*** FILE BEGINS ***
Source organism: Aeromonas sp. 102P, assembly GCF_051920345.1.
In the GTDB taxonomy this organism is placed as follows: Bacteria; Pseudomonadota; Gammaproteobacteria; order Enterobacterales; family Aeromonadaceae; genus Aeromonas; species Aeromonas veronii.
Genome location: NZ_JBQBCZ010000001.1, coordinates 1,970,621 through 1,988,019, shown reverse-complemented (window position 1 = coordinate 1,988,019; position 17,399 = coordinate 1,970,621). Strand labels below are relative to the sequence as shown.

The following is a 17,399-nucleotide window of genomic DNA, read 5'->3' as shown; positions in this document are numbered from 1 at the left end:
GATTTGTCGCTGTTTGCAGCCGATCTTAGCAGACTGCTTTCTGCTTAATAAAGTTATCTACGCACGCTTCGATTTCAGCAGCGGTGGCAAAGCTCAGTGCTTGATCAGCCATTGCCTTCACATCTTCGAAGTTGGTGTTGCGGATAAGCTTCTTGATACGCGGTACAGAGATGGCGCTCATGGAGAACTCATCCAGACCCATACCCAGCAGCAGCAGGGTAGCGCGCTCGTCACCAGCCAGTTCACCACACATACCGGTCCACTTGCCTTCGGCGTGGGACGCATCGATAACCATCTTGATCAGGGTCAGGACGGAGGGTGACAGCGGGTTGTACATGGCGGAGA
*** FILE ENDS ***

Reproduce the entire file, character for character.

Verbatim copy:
Source organism: Aeromonas sp. 102P, assembly GCF_051920345.1.
In the GTDB taxonomy this organism is placed as follows: Bacteria; Pseudomonadota; Gammaproteobacteria; order Enterobacterales; family Aeromonadaceae; genus Aeromonas; species Aeromonas veronii.
Genome location: NZ_JBQBCZ010000001.1, coordinates 1,970,621 through 1,988,019, shown reverse-complemented (window position 1 = coordinate 1,988,019; position 17,399 = coordinate 1,970,621). Strand labels below are relative to the sequence as shown.

The following is a 17,399-nucleotide window of genomic DNA, read 5'->3' as shown; positions in this document are numbered from 1 at the left end:
GATTTGTCGCTGTTTGCAGCCGATCTTAGCAGACTGCTTTCTGCTTAATAAAGTTATCTACGCACGCTTCGATTTCAGCAGCGGTGGCAAAGCTCAGTGCTTGATCAGCCATTGCCTTCACATCTTCGAAGTTGGTGTTGCGGATAAGCTTCTTGATACGCGGTACAGAGATGGCGCTCATGGAGAACTCATCCAGACCCATACCCAGCAGCAGCAGGGTAGCGCGCTCGTCACCAGCCAGTTCACCACACATACCGGTCCACTTGCCTTCGGCGTGGGACGCATCGATAACCATCTTGATCAGGGTCAGGACGGAGGGTGACAGCGGGTTGTACATGGCGGAGA